This week in Science Friday we have more news on just how much water there is in our solar system. And we meet the water bear — extreme solar system survivors. Plus we hear from Star Trek’s own Dr. Carolyn Porco speaking about the Cassini mission and learn the secrets to crazy alien technologies behind flying saucers. All this plus our gadget of the week: Seabreacher Submarine, and video of the week: visible magnetic fields.
Lunar Discovery: Evidence for Water on the Moon
Has NASA discovered Lake Armstrong? One of the biggest lunar discoveries of the decade — proof that the moon may have had water since its formation — was announced Wednesday in the latest edition of Nature. A team of geologists and geochemists disproved a longstanding belief that Earth’s nearest neighbor is bone-dry. The source of the discovery was two 1-gram samples of moon rocks brought back to Earth more than 35 years ago by the Apollo 15 and Apollo 17 lunar missions. Volatile elements (like water) provide insight into models of planet formation, and play a fundamental role in planetary evolution
Ok, Not quite like this, but locked away in magma in the moon’s interior
Mercury’s got water too
Enceladus, Mars, The Moon and now water on Mercury? After analyzing data from the Messenger spacecraft’s January flyby of the planet closest to the sun, scientists were "astonished" to find evidence of water. On it’s flyby, Messenger scooped up ions from Mercury’s "exosphere" and along with the expected sodium, potassium, and calcium there was also a "large amounts" of water ions. It isn’t yet clear where the water is coming from but scientists have three possibilities: ice in small permanently shadowed areas on the poles, comets, or ‘the process of chemical sputtering.’ More on this at The Planetary Society.
A shot of Mercury from Messenger, is there ice in those shadows?
Meet the Water Bear: The Solar System’s Most Extreme Survivors
Meet the water bear. These cute, unassuming little invertebrates, also called tardigrades, only grow to be about 1.5 millimeters long, but over 1,000 species of them exist, and they have a power unmatched by any other species on Earth. No one knows why, but tardigrades can withstand temperatures as cold as liquid nitrogen, radiation doses that would kill a human 100 times over, thrive in an outer-space-like vacuum, and survive without water for years. These little guys are so cool, they have their own website at tardigrades.com
Tardigrades, or water bears, can brave space without a suit
Dr. Carolyn Porco – “Fly Me to the Moons of Saturn”
Science advisor to Abrams’s Star Trek, planetary scientist, and leader of the imaging science team on the Cassini-Huygens mission presently in orbit around Saturn, will be speaking at the Mars Society Convention this August. As director of CICLOPS, Dr. Porco has overseen the greatest visual survey of any planetary system, which will guide future explorers to Saturn and its icy moons. You can register for the convention online, and view a three part lecture by Porco available on YouTube (below).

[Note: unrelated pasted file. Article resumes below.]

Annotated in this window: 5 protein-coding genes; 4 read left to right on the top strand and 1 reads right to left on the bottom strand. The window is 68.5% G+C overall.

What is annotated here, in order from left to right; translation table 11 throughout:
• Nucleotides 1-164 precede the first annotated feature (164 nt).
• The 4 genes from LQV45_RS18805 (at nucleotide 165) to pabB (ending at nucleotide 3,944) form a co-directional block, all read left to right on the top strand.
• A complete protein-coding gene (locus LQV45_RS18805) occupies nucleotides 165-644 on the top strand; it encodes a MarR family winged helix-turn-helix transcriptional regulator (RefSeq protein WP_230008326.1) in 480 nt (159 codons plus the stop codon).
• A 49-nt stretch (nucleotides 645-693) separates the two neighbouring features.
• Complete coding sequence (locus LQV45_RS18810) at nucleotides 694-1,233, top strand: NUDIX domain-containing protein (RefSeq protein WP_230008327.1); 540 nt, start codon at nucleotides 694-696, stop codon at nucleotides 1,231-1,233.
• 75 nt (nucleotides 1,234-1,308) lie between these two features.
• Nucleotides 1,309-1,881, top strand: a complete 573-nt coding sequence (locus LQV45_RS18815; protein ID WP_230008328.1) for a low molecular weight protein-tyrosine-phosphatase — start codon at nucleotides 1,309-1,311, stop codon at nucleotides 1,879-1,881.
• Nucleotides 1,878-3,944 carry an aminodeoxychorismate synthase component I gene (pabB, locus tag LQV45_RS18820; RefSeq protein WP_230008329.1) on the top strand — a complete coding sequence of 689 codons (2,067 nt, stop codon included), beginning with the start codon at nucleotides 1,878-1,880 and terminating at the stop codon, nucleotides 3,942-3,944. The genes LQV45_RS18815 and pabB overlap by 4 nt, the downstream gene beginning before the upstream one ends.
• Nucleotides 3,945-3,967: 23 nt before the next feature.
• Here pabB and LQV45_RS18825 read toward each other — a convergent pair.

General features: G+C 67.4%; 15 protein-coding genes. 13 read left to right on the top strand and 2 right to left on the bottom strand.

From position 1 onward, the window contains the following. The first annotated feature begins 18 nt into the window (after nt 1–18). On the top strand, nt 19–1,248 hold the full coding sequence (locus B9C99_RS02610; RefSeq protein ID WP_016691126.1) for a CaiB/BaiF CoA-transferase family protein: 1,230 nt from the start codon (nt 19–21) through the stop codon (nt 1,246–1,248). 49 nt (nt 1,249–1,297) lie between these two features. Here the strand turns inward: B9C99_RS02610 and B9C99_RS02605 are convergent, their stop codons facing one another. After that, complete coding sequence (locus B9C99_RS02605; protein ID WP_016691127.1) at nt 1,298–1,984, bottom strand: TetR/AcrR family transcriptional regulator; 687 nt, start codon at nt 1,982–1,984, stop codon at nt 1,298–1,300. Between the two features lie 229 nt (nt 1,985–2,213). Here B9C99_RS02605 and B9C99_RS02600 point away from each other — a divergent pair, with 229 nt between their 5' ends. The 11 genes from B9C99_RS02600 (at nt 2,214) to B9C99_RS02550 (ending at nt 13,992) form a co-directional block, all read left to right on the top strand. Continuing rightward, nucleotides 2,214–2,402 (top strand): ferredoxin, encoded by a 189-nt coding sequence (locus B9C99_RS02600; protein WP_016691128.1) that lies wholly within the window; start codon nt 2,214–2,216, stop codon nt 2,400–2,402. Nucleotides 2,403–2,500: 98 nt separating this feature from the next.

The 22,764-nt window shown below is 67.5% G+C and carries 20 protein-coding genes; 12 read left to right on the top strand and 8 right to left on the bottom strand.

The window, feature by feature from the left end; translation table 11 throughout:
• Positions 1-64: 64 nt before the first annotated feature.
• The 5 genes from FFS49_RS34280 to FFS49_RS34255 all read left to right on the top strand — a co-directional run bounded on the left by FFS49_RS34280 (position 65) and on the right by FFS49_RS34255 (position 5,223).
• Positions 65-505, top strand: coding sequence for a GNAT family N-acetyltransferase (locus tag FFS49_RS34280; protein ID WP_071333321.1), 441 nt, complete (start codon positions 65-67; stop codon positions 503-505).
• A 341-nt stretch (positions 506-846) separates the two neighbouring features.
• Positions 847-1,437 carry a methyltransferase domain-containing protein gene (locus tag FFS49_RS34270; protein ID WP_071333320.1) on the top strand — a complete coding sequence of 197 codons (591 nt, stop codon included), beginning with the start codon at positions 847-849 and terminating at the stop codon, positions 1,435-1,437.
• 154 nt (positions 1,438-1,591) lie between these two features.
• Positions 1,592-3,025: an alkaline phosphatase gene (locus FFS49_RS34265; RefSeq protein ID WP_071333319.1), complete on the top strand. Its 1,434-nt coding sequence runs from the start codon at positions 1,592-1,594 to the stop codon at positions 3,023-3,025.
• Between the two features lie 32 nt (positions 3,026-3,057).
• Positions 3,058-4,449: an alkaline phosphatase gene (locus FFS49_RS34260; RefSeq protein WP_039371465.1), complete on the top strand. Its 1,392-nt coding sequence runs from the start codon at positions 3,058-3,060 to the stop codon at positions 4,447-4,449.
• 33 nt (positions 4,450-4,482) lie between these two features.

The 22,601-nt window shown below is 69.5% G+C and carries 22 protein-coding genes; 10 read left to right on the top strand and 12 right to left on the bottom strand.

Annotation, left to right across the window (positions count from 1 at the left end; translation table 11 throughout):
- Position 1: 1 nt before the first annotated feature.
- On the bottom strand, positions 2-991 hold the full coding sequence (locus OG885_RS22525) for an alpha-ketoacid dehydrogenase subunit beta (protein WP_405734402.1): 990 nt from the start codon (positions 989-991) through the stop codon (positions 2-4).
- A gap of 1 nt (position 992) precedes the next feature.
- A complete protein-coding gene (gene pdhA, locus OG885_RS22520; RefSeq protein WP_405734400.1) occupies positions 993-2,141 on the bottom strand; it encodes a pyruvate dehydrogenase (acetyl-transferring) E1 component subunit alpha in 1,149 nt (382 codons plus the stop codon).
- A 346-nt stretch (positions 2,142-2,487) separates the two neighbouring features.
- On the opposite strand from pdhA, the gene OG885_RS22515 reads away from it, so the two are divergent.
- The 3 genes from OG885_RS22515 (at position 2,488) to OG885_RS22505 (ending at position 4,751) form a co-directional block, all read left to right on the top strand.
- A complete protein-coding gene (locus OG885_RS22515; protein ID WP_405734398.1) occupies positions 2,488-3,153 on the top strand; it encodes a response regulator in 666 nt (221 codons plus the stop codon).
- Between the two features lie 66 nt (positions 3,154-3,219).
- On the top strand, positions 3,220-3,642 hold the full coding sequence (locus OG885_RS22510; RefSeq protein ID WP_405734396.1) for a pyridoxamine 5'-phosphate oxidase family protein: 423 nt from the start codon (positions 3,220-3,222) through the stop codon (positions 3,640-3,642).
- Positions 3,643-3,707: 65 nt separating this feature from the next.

Secrets of Flying Saucers Discovered!
An engineer from the University of Florida has figured out the secret behind the crazy alien tech that lets flying saucers zip around: ionized air. He plans to make a prototype showing off his discovery. How’s it work? The surface of the saucer-shaped craft will be covered with electrodes that will ionize the surrounding air to create plasma. The polarized plasma will repel the non-polarized air, creating lift and thrust, with the pilot controlling it by diverting the electrical charge to different parts of the surface.
Own your own flying saucer!
Gadget of the Week: Seabreacher Submarine
This new nature-inspired dolphin-shaped submarine — although it reminds me of careening through water and air in a sleek plastic coffin — looks like one heck of a ride. A follow-up to the original one-seat design (called the Dolphin), the Seabreacher uses the same canopy as an F-22 fighter jet, keeping the roomy interior nice and dry inside a watertight seal. The best part is how it jumps: Made to move like a dolphin, the vessel uses the downward lift of its wings to jump out of the water, and it can even do barrel rolls. See it at Innespace.
Video of the Week: Magnetic Fields Made Visible
A film group, called Semiconductor, created “Magnetic Movie,” where they’ve turned audio recordings of magnetic fields into arty animations. This innovative work won them honors as Best Film at Cutting Edge at the British Animation Awards 2008.
Here’s a warp-speed look at science tid-bits that didn’t quite make the cut, but nonetheless merit mention.
- Astronauts handle explosives on daring space walk
- Phoenix Lander continues testing Martian soil
- A telescope made of moon dust
- Journey to the REAL center of the Earth